Do I need landowner permission for my new orchard or fruiting hedgerow?
Make sure you have permission from the landowner for the proposed location to plant the trees before completing the application form. Worth checking your school improvement plan for any new proposed developments onsite.
Where is the best location and how much space will I need?
If you apply for a fruiting tree pack, you will need to ensure a distance of 4 metres between the trunks of each fruit tree (5 trees per pack). If you apply for a fruiting hedgerow pack, you will receive 30 saplings per pack which equates to a hedgerow 5-6 metres long and at least 1 metre wide.
Make sure you have permission to plant on the land you plan to use for your orchard and/or hedgerow. Consider any new developments that may be proposed onsite. Plant where your trees can receive lots of sunlight and where the drainage is good. Also consider a location that is accessible to all and allows you to easily water your young trees and saplings regularly (near an outdoor tap). Also consider getting help by setting up a Young Tree Champion club – more details on this to follow soon.
What type and how many fruiting tree and hedgerow packs are available?
You can apply for up to 4 packs, comprising a combination of fruit trees and hedgerow packs per school. Each fruit tree pack contains 5 maiden fruit trees (2m high). Each hedgerow pack contains 30 saplings (1m high).
Fruit tree pack – Contains everything you need to create your own mini-orchard! Each pack will contain a combination of apple, pear and/or cherry. Each country in the UK will have a different mix of apple, pear and/or cherry trees. It is not possible to select which fruit/varieties of tree you receive.
Fruiting hedgerow pack – Is really great for wildlife and perfect if you don’t have much space. Each pack will contain a combination of native fruiting and field hedgerow saplings. (There are no nut producing saplings in any of the packs).
When will I receive my orchard pack or fruiting hedgerow pack?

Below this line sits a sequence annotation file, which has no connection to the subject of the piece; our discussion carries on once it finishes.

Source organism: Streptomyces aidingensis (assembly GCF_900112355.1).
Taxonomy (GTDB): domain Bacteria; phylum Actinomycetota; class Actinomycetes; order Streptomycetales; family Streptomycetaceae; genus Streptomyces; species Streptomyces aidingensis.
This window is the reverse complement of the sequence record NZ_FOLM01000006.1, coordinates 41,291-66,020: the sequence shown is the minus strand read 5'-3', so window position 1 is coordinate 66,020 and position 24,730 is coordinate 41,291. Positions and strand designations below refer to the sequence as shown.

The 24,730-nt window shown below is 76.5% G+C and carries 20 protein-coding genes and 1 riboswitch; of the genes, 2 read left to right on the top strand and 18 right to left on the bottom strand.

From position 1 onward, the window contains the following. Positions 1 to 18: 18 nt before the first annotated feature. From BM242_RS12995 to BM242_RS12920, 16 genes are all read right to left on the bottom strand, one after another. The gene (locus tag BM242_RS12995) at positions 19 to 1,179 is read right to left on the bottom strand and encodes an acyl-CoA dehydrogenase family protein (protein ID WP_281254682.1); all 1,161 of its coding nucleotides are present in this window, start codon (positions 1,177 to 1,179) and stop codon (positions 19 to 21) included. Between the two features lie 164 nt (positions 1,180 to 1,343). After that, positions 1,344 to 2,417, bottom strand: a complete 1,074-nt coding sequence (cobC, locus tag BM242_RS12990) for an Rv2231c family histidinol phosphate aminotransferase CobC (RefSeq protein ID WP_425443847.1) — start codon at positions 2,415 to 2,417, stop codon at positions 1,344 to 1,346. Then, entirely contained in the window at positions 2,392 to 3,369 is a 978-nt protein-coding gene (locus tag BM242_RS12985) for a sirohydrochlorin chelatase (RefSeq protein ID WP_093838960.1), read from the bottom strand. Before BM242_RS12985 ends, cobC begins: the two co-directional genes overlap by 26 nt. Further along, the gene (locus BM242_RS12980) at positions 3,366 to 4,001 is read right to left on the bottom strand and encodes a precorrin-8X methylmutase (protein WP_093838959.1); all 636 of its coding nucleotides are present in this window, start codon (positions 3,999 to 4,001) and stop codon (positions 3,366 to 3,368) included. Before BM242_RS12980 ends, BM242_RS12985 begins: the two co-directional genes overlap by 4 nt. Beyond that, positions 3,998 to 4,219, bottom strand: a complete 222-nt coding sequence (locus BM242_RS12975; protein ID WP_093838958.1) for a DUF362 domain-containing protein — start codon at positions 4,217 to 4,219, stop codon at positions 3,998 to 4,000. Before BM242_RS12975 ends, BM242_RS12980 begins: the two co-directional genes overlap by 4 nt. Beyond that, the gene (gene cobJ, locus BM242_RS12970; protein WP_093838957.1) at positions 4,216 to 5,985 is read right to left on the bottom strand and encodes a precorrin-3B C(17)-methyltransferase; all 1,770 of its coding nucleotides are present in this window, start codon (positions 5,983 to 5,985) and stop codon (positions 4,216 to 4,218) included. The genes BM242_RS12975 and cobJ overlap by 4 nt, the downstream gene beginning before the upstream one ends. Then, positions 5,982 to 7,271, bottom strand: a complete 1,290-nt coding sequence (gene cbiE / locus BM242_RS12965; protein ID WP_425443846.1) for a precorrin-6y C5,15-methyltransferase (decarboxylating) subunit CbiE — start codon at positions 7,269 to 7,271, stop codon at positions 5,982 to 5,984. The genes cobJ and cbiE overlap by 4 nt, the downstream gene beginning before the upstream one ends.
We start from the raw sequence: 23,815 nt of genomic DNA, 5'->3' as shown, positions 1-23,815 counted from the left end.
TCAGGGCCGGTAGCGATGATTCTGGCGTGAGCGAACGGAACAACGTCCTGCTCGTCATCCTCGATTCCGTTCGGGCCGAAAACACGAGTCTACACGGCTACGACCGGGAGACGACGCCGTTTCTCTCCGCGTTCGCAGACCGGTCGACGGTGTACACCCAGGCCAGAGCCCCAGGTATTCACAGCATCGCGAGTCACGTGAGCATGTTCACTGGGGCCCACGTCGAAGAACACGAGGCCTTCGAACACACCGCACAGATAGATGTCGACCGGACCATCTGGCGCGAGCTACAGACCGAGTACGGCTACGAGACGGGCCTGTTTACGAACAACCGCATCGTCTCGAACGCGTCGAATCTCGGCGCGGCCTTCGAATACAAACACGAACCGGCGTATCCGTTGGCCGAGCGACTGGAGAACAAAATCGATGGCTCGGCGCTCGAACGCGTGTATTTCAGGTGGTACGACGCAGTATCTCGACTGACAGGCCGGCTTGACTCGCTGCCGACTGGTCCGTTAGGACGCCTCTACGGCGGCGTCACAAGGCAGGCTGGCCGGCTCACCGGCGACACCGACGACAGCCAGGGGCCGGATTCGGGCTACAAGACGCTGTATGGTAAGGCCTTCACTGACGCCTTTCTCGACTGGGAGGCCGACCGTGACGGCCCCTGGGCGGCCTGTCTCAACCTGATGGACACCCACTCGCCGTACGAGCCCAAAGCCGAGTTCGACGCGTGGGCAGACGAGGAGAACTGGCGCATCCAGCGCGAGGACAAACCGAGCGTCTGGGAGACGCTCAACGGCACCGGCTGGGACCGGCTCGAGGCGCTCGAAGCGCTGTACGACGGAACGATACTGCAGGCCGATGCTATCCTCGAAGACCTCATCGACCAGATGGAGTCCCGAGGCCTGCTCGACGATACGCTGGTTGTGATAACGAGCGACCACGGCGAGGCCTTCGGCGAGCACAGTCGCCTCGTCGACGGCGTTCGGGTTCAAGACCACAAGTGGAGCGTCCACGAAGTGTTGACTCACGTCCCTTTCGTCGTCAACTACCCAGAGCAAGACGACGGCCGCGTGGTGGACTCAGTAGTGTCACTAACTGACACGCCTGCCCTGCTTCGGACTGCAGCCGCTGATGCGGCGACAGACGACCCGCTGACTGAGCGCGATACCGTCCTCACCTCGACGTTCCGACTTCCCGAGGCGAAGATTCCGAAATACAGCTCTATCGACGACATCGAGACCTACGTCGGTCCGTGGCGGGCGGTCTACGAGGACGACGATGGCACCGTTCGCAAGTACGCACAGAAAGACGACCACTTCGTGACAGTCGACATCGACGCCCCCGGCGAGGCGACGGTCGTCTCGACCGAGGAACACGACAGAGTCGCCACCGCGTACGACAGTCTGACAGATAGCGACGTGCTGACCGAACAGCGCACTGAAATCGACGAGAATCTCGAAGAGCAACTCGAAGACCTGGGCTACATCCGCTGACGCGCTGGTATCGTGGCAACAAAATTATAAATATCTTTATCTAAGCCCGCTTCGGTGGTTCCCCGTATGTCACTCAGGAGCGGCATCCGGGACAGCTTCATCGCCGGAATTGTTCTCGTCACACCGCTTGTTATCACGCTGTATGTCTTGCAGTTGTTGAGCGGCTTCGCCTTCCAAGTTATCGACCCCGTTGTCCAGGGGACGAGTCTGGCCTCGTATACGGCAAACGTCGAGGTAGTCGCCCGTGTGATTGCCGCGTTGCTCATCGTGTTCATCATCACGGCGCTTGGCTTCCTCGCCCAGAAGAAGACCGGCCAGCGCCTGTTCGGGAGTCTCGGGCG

Successful applicants in England who applied before the 19 October will receive their tree and hedgerow packs between the 30 November and the 13 December. Due to overwhelming demand, all schools that apply/have applied for tree and hedgerow pack applications for England from the 19 October will receive their packs from the 11 January 2021.
Applications will remain open until 23 February 2021, which is the final date to apply for your packs before the application form is closed. Applications received by 23 February will receive their tree packs by early March 2021.
Please remember that deliveries must be made to manned school sites, so ensure you note a delivery address where someone will be available to receive the packs during work hours.
How do we keep our trees alive and healthy?
When your tree and/or hedgerow packs arrive get them into the ground straight away and give them a good water – they’ll be thirsty from their journey! Make sure you use the stakes, tie and guard to help protect your young trees from rabbits and strong winds.
Make sure you setup a young tree champion club. Recruit pupils from all years that really want to help save the planet and become a #ForceForNature. You will need their help to regularly water your young trees and/or hedgerow saplings for the first year and beyond, especially when the weather is dry. Your champions can also engage the whole school in learning about the wonder of your trees.
Consider recruiting a local Tree Warden (see Tree Wardens) to help provide advice and expertise on caring for your trees.
Before your bareroot trees or hedgerow saplings arrive, mark out the location of your trees and make sure you’ve removed the turf or immediate vegetation (1m radius). To give your trees and/or hedgerow the best start make sure you dig each hole 30-50cm deep and turn the soil over, removing weeds and add mulch. This will give your trees the nutrients they need to grow.
Can our fruit trees be planted in pots?
Yes, fruit trees can be planted in pots – the trees you’ll be provided are the maximum size recommended for containers, and you’ll need pots/containers of 1 metre x 1 metre x 1 metre. They should be planted with mulch, to help provide vital nutrients for the young trees and retain water. Pots should have drainage holes in the bottom to prevent roots becoming waterlogged if overwatered or due to rain.
Want to know more?
Learn more about the Tree Council’s Orchard for Schools programme.
Inspiring learning outdoors!
Christchurch Primary, London
Thanks to The Orchard Project, the school community became orchard experts, successfully planting, pruning and harvesting from their thriving orchard and sharing their skills and expertise with other schools.
A great place to play, learn and relax!
Thanks to Learning through Landscapes, the students and community from Dunipace Primary have learnt about and grown their very own orchard full of local Scottish varieties of apples, plums and pears.
No soil? No problem!
Normand Croft Community School, Kensington, London
Thanks to The Orchard Project, this school transformed their barren, unused space into a thriving, living learning area! “From the planning and fruit-tasting of the consultation to the planting and caring of the trees – this has been the most wonderful learning journey!” Annie Walker, Outdoor Learning Project Leader.